All of the characters in Anahuac are well-crafted and fascinating including an eccentric and independent ranch woman, an evangelical preacher with a shady business manager, an old man with old money, and a small-town sheriff with a big hold over the town. Despite a large cast, Darling does an outstanding job of defining the players and making each unique and memorable and familiar to readers. Readers get not only a clear visual but a peek at what makes these multi-layered characters tick. The female characters in Anahuac are all kick-ass -- every single one. From the first pages where we meet the tough-as-nails Sarita Jo Franklin, to the legal secretary, Alice Ann, and the three powerhouse main women, Cooper, Aurora, and Chinky, readers are treated to smart, independent women who know what they want and are going for it despite the man-made hurdles. One of the reasons readers will love main character Jim Ward is that he shows growth as he questions the status quo, realizes that the women who surround him are on equal footing (or possibly have the upper hand), and embraces the advantages they can offer him personally and professionally. He respects them.

“It was one of those "moving duck" moments: on the surface I was sailing along calmly, below the surface I was paddling like hell.” [sic]

The plot was unexpected and unconventional and a real delight. Anahuac is full of the details one would expect with the main character an attorney and the main story line being his defense of an accused murderer. Rather than being a legal thriller, it’s character-driven and readers don’t spend much time in the courtroom.  By the resolution, readers don’t necessarily know who is guilty or innocent, despite how the jury rules. And that’s okay because readers learn so much more and are left with their interest piqued as to what’s going to happen next in the lives of these characters. I intend to go back and read book one in the series, Morgan’s Point, and sincerely hope that there’s a third installment on the horizon.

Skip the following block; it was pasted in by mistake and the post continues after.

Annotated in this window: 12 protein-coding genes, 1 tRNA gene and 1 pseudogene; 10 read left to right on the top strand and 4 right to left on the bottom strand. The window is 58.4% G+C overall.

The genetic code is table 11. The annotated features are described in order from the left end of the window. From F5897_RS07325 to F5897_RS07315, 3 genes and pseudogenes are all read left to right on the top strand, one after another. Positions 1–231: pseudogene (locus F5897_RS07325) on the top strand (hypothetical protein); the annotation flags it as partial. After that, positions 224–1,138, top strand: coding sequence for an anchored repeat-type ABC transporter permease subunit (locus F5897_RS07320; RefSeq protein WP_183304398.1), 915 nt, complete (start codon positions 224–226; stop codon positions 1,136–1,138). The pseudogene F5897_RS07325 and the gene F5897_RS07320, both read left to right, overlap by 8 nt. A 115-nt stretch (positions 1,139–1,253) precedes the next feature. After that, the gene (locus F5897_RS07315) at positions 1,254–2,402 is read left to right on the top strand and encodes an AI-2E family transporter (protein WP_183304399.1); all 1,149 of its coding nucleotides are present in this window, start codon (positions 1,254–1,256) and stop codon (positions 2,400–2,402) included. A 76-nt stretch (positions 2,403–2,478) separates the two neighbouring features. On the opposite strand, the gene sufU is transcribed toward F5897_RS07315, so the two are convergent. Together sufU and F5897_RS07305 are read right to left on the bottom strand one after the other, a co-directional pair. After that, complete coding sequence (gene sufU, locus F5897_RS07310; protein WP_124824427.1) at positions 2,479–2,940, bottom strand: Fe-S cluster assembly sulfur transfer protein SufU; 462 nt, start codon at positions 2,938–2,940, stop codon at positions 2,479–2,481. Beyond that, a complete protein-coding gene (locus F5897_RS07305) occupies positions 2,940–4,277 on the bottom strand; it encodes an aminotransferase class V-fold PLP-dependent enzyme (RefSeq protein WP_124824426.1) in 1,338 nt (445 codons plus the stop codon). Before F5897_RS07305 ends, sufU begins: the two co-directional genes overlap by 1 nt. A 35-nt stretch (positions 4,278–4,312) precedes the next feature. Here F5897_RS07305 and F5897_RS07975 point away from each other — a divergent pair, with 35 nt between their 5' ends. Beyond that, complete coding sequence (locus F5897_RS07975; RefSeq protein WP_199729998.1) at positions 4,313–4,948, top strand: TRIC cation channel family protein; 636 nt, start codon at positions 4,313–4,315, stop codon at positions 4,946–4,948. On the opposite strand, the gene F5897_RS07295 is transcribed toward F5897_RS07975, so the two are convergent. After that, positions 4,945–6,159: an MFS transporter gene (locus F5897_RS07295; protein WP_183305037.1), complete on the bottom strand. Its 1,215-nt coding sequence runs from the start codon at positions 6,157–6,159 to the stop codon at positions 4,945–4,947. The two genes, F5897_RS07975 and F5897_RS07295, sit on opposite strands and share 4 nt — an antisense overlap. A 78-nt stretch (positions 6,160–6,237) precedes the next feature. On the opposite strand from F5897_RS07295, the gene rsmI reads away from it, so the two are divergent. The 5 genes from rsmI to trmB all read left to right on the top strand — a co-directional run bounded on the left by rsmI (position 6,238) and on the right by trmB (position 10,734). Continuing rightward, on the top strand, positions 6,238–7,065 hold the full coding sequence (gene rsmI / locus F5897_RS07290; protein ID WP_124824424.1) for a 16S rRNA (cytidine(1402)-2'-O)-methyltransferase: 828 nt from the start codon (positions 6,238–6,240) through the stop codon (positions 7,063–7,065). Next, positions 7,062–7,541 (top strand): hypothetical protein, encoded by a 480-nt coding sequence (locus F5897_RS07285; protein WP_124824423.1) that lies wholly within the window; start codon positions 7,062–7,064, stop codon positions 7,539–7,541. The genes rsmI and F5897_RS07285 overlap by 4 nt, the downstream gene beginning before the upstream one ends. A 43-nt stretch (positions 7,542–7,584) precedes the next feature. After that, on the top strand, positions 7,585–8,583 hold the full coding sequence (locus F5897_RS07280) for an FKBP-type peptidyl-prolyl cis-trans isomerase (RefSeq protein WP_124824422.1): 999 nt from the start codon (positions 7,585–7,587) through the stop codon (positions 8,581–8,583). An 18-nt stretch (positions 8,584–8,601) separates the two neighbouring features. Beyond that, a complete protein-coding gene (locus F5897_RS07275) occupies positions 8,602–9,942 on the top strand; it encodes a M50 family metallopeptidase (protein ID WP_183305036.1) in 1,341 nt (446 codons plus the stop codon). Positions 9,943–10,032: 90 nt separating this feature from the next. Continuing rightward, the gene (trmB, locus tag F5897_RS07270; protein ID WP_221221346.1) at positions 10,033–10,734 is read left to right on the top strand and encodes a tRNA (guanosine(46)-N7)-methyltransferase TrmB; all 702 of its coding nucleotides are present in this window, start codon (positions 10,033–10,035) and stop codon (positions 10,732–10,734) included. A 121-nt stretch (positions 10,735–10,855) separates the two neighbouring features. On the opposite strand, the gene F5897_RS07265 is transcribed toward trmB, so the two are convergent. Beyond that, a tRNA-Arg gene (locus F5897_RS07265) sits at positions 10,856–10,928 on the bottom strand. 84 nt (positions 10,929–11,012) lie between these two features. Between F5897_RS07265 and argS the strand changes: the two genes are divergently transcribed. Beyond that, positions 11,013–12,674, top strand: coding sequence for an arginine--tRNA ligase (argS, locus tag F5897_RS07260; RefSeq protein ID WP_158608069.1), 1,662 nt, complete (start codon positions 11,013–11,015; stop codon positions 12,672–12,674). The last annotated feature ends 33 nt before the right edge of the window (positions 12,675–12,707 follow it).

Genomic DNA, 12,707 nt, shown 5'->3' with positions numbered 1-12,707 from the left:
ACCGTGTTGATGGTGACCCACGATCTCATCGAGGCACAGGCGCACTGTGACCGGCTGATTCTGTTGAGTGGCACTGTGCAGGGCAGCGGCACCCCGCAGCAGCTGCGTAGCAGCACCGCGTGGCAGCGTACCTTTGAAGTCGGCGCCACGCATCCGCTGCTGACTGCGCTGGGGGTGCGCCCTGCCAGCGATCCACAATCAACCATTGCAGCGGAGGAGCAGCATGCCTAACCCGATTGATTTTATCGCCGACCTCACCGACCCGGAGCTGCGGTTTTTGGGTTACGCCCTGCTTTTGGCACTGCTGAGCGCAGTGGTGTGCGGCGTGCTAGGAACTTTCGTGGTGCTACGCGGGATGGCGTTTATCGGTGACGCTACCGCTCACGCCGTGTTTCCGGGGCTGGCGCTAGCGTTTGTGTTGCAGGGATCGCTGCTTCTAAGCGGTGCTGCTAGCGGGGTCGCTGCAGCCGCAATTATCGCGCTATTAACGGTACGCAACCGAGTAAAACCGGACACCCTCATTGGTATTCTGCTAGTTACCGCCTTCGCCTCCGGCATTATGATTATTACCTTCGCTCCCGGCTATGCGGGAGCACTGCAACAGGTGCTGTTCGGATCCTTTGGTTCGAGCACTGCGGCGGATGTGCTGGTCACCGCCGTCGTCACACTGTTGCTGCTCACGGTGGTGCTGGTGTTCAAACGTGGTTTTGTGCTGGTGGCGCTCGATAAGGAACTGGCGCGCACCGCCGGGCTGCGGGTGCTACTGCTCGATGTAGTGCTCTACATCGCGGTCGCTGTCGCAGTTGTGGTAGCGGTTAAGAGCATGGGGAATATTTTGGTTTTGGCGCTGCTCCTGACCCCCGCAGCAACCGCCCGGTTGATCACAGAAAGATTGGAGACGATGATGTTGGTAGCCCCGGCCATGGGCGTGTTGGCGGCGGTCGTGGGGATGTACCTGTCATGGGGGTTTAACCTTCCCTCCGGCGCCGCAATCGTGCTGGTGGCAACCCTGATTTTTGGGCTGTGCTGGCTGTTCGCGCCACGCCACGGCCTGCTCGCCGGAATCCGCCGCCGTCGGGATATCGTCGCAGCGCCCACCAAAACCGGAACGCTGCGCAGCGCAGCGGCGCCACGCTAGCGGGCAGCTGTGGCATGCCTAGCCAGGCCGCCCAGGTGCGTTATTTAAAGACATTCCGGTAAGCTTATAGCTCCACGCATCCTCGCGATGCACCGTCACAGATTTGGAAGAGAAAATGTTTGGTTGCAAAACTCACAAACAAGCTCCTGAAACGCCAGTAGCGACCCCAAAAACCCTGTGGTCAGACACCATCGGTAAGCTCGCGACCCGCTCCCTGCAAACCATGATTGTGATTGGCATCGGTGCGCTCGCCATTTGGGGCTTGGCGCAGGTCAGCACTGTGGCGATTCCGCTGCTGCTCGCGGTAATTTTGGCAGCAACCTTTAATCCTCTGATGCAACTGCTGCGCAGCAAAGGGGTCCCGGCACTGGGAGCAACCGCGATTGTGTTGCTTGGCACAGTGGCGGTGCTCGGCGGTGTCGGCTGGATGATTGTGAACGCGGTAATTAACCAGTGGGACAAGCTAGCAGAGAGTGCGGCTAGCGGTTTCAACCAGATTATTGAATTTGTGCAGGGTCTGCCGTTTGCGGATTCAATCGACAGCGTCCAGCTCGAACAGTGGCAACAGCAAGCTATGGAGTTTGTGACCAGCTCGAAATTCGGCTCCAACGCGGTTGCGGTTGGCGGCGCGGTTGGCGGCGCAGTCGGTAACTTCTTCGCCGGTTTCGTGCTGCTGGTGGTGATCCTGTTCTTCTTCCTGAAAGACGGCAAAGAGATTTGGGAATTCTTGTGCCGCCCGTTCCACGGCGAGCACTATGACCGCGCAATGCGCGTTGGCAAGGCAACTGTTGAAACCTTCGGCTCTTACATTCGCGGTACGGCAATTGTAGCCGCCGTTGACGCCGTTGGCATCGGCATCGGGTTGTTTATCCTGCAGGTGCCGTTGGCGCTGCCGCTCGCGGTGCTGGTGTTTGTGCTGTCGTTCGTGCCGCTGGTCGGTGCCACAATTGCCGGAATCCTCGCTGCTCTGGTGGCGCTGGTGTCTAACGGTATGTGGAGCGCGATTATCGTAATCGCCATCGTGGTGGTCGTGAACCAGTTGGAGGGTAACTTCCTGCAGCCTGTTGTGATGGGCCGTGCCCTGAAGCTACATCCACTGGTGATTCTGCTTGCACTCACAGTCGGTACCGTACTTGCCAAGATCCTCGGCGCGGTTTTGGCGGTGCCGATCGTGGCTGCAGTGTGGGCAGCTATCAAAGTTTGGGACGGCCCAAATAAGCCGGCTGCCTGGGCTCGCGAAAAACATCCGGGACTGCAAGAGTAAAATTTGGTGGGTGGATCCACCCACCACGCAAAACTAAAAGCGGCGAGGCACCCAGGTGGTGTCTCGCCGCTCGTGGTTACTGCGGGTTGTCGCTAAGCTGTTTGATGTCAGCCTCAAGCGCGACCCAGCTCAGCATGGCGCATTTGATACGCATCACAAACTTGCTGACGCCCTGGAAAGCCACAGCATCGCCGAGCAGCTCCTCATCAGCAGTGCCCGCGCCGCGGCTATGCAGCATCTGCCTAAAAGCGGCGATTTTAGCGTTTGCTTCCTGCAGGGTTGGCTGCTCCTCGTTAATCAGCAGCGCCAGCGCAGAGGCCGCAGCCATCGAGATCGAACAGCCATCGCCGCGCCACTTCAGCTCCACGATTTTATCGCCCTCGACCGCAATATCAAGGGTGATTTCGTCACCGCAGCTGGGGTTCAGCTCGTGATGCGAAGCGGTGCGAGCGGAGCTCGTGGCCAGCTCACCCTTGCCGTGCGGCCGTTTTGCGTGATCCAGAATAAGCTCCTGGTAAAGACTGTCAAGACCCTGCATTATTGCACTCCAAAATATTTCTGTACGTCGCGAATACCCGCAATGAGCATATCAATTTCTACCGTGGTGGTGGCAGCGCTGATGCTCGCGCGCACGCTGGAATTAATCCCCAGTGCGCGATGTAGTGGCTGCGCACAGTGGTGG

Anahuac is a top-notch story, and the story deserves a full five stars; however, there’s that caveat*. (Those who regularly read my reviews probably know what’s coming.) There are format issues and the book needs a thorough editing to correct some repeated lines, dropped words, and very basic and repetitive punctuation errors, several of which were glaring to these (Texan) eyes (Ya’ll? No, no, no.). It is common knowledge that I am a freak about all things SPAG. Despite my issue with the issues, that the errors didn’t sour me on the book attests to the quality of the story – it’s that good. I sincerely hope that future editions will be clean to take Anahuac to the next level, where it belongs.

Thank you to Lone Star Book Blog Tours and Orange Cone Agency for providing me a print copy in exchange for my honest opinion – the only kind I give. 



William D. Darling is a lifelong storyteller and very nearly a native Texan, arriving in his beloved state as an infant in 1942. His first novel, Morgan’s Point, introduced readers to both the mid-‘60s rough-and-tumble world of the Houston courts where Darling came of age, and the Galveston Bay region that has long fascinated him. His latest novel Anahuac, serves as a sequel to Morgan’s Point as well as its own fascinating tale.

Darling, who has lived within the legislative bustle of Washington, D.C. and in the beauty of a Central Texas ranch, currently resides in Austin, where he and his wife have built a longstanding law practice.

UPCOMING AUTHOR APPEARANCES:
January 20, 2018, 10:00AM
Anahuac Reading in Anahuac
William D. Darling brings it on home! He'll read from Anahuac in the city where the new novel is set for the first time ever.
Chambers County Library202 Cummings StreetAnahuacTXUS 

February 17, 2018, 4:30PM
Anahuac Houston Release Event
William D. Darling will sign and read from Anahuac, celebrating the release of the book with friends and well-wishers in the city he once called home, as part of a multi-author event.
Murder by the Books2342 BissonnetHoustonTXUS 
-------------------------------------
GIVEAWAY!  GIVEAWAY!  GIVEAWAY!
THREE WINNERS EACH WIN A COPY OF ANAHUAC + $10 Amazon Gift Card
January 5-January 14, 2018
(U.S. Only)
VISIT THE OTHER GREAT BLOGS ON THE TOUR:


1/5/18
Notable Quotable
1/5/18
Author Interview
1/6/18
Review
1/7/18
Notable Quotable
1/8/18
Review
1/9/18
Excerpt
1/10/18
Notable Quotable
1/11/18
Review
1/12/18
Author Interview
1/13/18
Scrapbook Page
1/14/18
Review




   blog tour services provided by